And, just to be clear on this 41.12(7) says you're not allowed to share information gathered (covered in subsection (4)) if the person, while making the programs interoperable, does an act that's an infringement of copyright OR an act that contravenes ANY Act or Parliament or ANY Act of legislation of a Province.

In short: You folks better bone up on your Provincial and Federal regulations/Acts, etc. You breach ANY of them and you're in serious shiat my friend.

Now we step into 'Encryption Research' territory with 41.13(1) -- and, not surprisingly, a lot of this language seems to be cut and pasted in with a few notable changes from the earlier 'Encryption Research' section.

Long and short of it: It's okay to break a TPM -- by means of decryption -- as long as you're doing it for encryption research, have 'lawfully obtained' the work, informed the owner of the copyright and you wouldn't be able to do it otherwise.

Also, again, (2) says you're not entitled to benefit from the protection in (1) if you do an act that's an infringement of copyright OR an act that contravenes ANY Act or Parliament or ANY Act of legislation of a Province.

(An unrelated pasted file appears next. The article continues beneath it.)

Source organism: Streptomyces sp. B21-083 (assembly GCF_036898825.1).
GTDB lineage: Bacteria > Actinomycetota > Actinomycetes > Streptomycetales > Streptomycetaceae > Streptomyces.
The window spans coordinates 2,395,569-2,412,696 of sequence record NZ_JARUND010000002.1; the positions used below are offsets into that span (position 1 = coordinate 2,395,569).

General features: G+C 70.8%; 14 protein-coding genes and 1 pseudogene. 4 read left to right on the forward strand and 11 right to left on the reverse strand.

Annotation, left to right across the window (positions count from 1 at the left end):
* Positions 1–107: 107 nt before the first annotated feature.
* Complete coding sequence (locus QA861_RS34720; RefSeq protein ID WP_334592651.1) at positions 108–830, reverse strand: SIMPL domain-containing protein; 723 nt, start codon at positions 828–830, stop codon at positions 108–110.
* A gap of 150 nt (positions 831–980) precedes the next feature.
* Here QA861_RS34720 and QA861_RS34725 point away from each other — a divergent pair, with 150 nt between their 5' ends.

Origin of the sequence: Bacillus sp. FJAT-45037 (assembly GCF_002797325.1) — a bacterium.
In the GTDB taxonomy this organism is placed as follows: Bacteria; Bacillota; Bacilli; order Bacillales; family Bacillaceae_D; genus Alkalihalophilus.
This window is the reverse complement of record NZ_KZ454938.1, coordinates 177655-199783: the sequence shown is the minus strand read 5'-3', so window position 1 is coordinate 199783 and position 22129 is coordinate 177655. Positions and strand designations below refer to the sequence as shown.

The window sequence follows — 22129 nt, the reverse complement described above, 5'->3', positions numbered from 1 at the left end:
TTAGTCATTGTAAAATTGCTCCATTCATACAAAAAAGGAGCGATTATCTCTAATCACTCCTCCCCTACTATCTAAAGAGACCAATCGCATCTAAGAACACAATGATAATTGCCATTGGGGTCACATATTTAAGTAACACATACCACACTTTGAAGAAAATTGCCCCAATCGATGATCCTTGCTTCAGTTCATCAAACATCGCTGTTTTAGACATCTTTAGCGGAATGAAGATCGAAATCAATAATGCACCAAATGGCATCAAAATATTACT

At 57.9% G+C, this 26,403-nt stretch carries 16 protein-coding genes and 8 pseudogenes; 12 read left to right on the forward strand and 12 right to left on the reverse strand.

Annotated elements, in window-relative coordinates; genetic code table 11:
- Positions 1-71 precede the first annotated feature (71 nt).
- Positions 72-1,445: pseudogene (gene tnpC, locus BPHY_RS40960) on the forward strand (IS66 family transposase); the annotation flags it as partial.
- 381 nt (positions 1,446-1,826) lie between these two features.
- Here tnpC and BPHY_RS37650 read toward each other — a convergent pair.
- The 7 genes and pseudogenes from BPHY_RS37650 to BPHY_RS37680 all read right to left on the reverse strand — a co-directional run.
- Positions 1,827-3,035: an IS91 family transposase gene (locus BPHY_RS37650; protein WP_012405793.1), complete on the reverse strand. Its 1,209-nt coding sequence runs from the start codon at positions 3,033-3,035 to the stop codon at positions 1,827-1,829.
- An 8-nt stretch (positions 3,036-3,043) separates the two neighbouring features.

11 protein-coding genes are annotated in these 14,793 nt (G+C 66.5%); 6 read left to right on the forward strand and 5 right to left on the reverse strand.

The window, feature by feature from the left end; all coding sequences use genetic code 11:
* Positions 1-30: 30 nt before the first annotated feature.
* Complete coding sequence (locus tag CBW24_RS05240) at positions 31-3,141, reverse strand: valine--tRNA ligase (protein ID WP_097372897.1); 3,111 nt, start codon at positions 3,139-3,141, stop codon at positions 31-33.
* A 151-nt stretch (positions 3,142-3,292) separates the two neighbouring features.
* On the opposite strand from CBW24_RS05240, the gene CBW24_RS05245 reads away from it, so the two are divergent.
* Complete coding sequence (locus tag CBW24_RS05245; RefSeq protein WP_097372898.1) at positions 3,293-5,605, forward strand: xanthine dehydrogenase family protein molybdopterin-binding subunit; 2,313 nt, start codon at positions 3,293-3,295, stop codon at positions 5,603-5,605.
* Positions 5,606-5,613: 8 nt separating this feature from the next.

And (3) says pretty much the same thing again but in regards to tech/devices and components.

(Copy & Paste, people!)

41.14(1) "Personal Information" says it's not illegal for you to break a TPM if the work is not accompanied by a notice that states that it's use will allow a 3rd party to collect your personal information -- or, if it does exist but you have no option to prevent it without the restricting your use of the program -- and you're only breaking the TPM to confirm and stop it if the program does collect or communicate personal information.

41.14(2) says you can offer a service or manufacture/import or provide tech/devices or components that circumvent the TPM for the above purpose as long as they don't 'unduly impair' the TPM.

41.15(1) "Security" says it's okay to break a TPM if you're a network admin or owner and you're doing it only to test for system or network vulnerabilities and security flaws. It's also okay to do this as a service and to manufacture/import/provide (including rent or sale) or distribute tech/devices or components as a service provided.

This, of course, carries the regular proviso in (4) that you're unprotected if you do an act that's an infringement of copyright OR an act that contravenes ANY Act or Parliament or ANY Act of legislation of a Province.

(say that 3 times fast!)

Section 41.16(1) "Persons with Perceptual Disabilities" says it's okay to break the TPM if you're doing it for the sole purpose of making it perceptible to the person with a perceptual disability. Same goes for those who offer services and/or manufacture/import/provide tech/devices or components... as long as you're not 'unduly imparing' the TPM then you're golden.